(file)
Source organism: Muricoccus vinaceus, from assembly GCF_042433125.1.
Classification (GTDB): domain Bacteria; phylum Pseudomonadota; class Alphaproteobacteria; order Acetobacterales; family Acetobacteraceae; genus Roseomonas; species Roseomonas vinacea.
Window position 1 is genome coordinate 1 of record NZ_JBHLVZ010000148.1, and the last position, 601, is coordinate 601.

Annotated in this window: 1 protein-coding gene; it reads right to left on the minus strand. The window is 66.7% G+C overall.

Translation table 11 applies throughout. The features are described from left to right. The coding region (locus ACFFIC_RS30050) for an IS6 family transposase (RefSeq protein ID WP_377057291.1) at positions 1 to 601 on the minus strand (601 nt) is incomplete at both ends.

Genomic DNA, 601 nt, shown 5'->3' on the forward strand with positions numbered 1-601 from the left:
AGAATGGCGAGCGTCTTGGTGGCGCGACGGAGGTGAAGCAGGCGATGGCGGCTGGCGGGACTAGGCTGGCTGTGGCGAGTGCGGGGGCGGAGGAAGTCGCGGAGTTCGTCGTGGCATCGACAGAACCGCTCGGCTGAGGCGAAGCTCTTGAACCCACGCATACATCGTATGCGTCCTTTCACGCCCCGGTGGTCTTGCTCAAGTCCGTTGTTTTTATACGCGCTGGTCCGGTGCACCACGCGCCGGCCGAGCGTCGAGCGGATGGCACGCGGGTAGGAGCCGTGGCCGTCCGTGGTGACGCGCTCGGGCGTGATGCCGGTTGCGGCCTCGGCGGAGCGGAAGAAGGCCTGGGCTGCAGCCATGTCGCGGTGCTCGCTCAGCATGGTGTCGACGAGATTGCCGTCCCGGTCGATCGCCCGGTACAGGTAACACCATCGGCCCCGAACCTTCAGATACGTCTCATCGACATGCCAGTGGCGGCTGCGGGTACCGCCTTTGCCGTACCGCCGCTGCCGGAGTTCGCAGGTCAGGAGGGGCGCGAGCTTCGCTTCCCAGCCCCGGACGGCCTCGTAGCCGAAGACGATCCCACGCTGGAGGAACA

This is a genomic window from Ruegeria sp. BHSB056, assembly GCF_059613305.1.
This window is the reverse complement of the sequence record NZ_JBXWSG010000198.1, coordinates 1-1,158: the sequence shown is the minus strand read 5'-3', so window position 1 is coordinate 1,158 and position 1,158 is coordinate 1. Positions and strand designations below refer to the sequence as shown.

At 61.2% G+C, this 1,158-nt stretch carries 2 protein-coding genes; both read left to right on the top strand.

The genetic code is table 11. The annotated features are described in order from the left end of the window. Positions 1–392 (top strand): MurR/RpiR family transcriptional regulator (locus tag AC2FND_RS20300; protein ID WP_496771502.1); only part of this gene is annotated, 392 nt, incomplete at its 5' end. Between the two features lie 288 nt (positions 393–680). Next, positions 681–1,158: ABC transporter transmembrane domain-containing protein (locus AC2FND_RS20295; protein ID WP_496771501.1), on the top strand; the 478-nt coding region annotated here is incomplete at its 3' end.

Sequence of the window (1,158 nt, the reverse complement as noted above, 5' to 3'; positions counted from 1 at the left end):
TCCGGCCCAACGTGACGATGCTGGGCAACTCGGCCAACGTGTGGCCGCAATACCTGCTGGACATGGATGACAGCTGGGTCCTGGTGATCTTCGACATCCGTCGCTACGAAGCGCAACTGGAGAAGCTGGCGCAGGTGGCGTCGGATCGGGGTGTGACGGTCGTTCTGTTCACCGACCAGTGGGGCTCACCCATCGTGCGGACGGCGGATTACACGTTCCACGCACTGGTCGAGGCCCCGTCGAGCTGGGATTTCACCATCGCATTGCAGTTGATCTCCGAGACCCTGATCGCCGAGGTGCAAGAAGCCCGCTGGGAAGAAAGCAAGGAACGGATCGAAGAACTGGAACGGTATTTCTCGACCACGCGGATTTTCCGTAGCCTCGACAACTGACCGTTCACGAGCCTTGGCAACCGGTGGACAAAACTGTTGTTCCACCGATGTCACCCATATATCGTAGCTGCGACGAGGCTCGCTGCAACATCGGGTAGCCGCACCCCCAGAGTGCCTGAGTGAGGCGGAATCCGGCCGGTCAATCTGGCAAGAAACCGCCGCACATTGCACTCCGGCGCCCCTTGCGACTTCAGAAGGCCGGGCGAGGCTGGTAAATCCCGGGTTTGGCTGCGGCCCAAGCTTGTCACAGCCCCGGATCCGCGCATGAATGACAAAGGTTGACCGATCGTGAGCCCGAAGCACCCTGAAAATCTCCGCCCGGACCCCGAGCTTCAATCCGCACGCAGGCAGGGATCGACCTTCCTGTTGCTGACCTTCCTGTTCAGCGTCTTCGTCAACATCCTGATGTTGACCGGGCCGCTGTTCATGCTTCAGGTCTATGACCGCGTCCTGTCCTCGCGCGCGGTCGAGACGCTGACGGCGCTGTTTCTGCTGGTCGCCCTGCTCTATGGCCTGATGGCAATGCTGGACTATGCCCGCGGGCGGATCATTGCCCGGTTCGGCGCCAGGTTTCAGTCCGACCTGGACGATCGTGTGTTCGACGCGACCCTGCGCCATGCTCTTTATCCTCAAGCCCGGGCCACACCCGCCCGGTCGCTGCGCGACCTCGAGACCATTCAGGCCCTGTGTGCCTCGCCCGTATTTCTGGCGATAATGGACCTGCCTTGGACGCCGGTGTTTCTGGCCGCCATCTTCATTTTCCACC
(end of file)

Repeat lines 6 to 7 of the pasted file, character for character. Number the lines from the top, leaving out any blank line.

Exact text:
Genomic DNA, 601 nt, shown 5'->3' on the forward strand with positions numbered 1-601 from the left:
AGAATGGCGAGCGTCTTGGTGGCGCGACGGAGGTGAAGCAGGCGATGGCGGCTGGCGGGACTAGGCTGGCTGTGGCGAGTGCGGGGGCGGAGGAAGTCGCGGAGTTCGTCGTGGCATCGACAGAACCGCTCGGCTGAGGCGAAGCTCTTGAACCCACGCATACATCGTATGCGTCCTTTCACGCCCCGGTGGTCTTGCTCAAGTCCGTTGTTTTTATACGCGCTGGTCCGGTGCACCACGCGCCGGCCGAGCGTCGAGCGGATGGCACGCGGGTAGGAGCCGTGGCCGTCCGTGGTGACGCGCTCGGGCGTGATGCCGGTTGCGGCCTCGGCGGAGCGGAAGAAGGCCTGGGCTGCAGCCATGTCGCGGTGCTCGCTCAGCATGGTGTCGACGAGATTGCCGTCCCGGTCGATCGCCCGGTACAGGTAACACCATCGGCCCCGAACCTTCAGATACGTCTCATCGACATGCCAGTGGCGGCTGCGGGTACCGCCTTTGCCGTACCGCCGCTGCCGGAGTTCGCAGGTCAGGAGGGGCGCGAGCTTCGCTTCCCAGCCCCGGACGGCCTCGTAGCCGAAGACGATCCCACGCTGGAGGAACA